External “command and control” types of regulations have proved particularly ineffective when applied to organizations with heterogeneous missions, which produce complex difficult to measure outputs, and whose relevant technologies are dynamic (Coglianese and Mendelson, 2010). These first two conditions are characteristic of universities in most developed nations (Van Vught and Ziegele, 2012; Johnes, 2016). Additionally, the “technology” of teaching, student learning, and student assessment is now undergoing rapid change in higher education (Massy, 2016). In short, when organizational problems are highly complex or poorly understood and when the regulated organizations are sufficiently diverse that one-size rules do not fit all, adopting a “meta-regulatory” approach may be particularly beneficial. This type of policy seeks to induce regulated institutions to develop their own internal, self-regulatory responses to encountered performance problems. Under the noted conditions organizations probably have far greater knowledge and information about their own core processes than do regulators. Therefore, if provided appropriate incentives and guidance, the targeted organizations themselves are more likely to find the most cost-effective solution to encountered performance problems. For these reasons an independent group has proposed a reform of the well-established US college and university accreditation process based upon a meta-regulatory model (Brown et al., 2017).

Effective meta-regulatory policies have been designed and implemented for the control of toxic emissions in US industries and utilities (Coglianese and Mendelson, 2010), but how would such an approach best be applied to universities with their distinctive values, outcomes, and strong traditions of collegial control? The Nobel laureate in Economics Elinor Ostrom (2010) has similarly emphasized neither market forces nor the regulatory rules of the state are the most effective institutional arrangements for managing and providing complex public goods in self-organizing organizations, which like universities have a tradition of collegial governance. Ostrom (2000) noted the socially beneficial performance of self-governing organizations is affected by government action, whether for example national or local governments publicly grant organizational members the authority to govern themselves. But the performance of these self-governing organizations is more influenced by the effectiveness of their collectively designed processes for socializing and enforcing social norms, i.e., the shared understandings — the common culture — about actions that are obligatory, permitted, or forbidden.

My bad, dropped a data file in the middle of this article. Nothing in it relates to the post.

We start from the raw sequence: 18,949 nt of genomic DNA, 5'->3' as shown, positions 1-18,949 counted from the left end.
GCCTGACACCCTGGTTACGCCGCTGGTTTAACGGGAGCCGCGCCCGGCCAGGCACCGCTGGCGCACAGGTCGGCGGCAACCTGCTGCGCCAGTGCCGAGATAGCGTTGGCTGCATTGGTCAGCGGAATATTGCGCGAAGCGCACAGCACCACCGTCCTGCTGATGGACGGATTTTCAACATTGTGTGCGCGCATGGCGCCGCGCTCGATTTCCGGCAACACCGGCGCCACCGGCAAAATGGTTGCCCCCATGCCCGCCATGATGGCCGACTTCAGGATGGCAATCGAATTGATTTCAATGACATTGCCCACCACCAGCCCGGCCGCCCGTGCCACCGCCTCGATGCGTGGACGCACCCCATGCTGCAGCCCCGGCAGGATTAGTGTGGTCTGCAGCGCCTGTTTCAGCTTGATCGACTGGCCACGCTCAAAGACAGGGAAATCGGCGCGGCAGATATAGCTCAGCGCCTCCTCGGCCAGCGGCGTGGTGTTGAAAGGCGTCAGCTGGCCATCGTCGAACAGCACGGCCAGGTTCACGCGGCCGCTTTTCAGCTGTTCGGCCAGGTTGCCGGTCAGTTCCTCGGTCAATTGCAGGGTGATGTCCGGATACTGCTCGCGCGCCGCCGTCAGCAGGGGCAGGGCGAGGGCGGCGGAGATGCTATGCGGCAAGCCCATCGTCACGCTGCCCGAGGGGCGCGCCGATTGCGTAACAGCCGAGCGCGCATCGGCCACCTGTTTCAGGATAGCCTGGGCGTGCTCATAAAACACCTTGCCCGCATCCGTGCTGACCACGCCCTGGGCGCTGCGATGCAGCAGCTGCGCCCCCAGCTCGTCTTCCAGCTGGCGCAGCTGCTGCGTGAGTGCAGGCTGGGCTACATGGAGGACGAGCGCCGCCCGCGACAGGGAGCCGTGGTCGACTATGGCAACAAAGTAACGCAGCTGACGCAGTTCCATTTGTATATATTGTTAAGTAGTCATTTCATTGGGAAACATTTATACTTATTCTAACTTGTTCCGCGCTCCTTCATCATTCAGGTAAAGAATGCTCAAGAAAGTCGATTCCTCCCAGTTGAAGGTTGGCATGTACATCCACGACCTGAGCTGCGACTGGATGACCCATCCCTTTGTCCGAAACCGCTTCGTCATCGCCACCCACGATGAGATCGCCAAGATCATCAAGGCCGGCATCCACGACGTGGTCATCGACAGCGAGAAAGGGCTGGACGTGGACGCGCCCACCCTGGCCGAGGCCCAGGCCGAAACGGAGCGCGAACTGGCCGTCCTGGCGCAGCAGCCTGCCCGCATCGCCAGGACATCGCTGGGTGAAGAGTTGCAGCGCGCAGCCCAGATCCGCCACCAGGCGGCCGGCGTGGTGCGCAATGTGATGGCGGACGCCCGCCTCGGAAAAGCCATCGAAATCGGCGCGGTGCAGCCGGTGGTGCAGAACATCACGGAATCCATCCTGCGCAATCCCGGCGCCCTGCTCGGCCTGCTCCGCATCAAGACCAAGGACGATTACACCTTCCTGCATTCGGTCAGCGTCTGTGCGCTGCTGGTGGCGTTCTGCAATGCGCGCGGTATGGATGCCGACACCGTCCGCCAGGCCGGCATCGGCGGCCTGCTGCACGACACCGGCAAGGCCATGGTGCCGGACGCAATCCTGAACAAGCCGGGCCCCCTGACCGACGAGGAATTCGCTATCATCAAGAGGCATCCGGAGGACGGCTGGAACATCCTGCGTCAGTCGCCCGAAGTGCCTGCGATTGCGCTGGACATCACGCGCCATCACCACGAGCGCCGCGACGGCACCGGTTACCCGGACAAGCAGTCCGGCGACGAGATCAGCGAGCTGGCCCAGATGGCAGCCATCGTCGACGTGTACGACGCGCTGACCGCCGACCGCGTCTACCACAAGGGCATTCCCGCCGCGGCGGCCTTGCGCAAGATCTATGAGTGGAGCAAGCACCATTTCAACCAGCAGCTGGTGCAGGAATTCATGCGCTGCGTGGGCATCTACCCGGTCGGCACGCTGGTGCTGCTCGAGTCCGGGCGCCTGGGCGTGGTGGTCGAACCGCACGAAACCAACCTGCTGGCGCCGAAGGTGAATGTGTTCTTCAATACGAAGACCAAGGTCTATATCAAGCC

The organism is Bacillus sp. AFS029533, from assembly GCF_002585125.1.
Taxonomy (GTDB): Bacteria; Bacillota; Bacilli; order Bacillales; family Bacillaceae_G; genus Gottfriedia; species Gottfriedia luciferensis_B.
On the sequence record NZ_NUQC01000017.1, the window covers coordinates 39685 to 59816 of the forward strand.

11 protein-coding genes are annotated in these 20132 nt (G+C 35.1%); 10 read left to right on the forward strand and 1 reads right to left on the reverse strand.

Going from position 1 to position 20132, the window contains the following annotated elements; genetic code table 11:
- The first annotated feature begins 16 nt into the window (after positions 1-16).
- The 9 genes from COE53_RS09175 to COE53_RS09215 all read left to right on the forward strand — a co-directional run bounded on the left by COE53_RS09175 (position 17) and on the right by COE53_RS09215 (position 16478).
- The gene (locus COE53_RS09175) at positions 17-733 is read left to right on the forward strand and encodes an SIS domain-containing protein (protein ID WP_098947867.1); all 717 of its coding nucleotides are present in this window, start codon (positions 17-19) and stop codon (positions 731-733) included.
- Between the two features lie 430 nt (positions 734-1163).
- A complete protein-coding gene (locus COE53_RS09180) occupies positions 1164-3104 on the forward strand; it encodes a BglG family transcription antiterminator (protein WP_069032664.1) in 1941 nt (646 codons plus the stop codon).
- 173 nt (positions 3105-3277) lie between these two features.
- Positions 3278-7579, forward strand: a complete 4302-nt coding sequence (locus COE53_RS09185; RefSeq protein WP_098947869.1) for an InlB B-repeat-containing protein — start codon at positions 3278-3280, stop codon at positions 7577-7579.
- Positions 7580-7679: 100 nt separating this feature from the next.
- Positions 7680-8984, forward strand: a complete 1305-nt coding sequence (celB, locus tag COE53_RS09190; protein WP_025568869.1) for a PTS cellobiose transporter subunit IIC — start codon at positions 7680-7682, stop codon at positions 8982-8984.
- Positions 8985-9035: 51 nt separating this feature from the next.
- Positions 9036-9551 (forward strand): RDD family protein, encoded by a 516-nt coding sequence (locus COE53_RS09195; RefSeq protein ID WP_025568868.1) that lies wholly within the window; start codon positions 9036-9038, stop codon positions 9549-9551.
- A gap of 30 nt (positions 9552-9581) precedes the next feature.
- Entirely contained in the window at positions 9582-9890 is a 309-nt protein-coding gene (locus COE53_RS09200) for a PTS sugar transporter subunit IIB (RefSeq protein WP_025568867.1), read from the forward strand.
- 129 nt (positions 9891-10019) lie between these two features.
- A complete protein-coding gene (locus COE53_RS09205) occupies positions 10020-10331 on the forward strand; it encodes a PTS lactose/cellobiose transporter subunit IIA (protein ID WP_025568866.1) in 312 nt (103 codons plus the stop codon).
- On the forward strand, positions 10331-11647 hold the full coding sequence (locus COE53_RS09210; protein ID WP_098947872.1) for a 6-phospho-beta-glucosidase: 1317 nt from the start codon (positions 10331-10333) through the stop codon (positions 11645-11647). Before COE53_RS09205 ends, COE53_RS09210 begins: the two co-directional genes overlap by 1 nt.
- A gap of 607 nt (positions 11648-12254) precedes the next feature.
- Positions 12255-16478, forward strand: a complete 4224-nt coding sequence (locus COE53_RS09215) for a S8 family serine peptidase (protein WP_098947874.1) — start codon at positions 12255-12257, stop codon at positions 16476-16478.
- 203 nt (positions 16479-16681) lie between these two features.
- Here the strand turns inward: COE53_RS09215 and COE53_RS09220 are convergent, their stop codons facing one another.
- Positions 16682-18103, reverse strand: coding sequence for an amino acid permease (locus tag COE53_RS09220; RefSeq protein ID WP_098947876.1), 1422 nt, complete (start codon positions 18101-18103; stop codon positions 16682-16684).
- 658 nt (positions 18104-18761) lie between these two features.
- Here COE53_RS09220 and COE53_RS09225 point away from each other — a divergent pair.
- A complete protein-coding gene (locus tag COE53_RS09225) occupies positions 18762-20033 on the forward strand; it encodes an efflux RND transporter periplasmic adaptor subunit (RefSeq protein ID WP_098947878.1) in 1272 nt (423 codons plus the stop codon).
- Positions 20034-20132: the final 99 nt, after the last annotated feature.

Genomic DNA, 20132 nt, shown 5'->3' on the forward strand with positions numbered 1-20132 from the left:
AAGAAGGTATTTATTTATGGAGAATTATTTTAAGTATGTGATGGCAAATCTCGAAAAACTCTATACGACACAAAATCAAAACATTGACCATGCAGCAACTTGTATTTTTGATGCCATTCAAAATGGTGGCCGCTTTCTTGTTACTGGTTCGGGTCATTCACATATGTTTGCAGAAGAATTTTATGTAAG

The influence of professional norms and a shared academic culture on academic behavior is particularly significant in the research performance of the most respected universities (Paradeise and Thoenig, 2015). Within these universities academic quality in research is primarily sustained and improved through the social interactions that occur within and between academic subunits and among academic staff. These interactions include many formal and informal internal conversations among academic staff as well as repeated self- and cross-evaluations, which strongly regulate the behaviors of faculty members in differentiated academic units. In these elite universities the communal norms generated and communicated through these collegial processes of internal regulation and socialization appear to be a primary form of organizational control over the quality of university research. Whether similar communal norms and influential collegial processes exist to effectively control the quality of instruction and student learning within these same universities is less clear (Braxton and Bayer, 1999; Shavelson, 2010).

The French sociologist Emmanuel Lazega (2001, 2005) has further developed and empirically tested a model of the social processes indispensable for effective professional behavior in knowledge-based, collegial organizations. Lazega focuses on mechanisms (e.g., “essential values and norms,” “authority to know,” “lateral control mechanisms,” “graduated sanctions,” and “precarious professional values”) which make it possible for interconnected professionals to cooperate and engage in collective actions for the efficient production of complex work. His model offers potentially valuable concepts for the design of meta-regulatory policies intended to assure and improve academic quality in collegially governed universities.

Ironically over the same time period as many countries have been experimenting with national QA policies for teaching and student learning, a number of developed nations led by the US have implemented a meta-regulatory approach to governing research in their universities (Office for Human Research Protections, 2017). This national effort to regulate university behavior in human subjects’ research has received little attention in the burgeoning international literature on QA policies (Williams and Harvey, 2015). In sharp contrast to many national QA policies, the regulation of human subjects’ research in the USA was designed from the outset to focus on the ethical norms essential to responsible research behavior and to increase incentives for collective actions by the faculty members within each university to strengthen institutional oversight of academic research. The US policy therefore requires rigorous peer reviews of academic research behavior at the institutional level.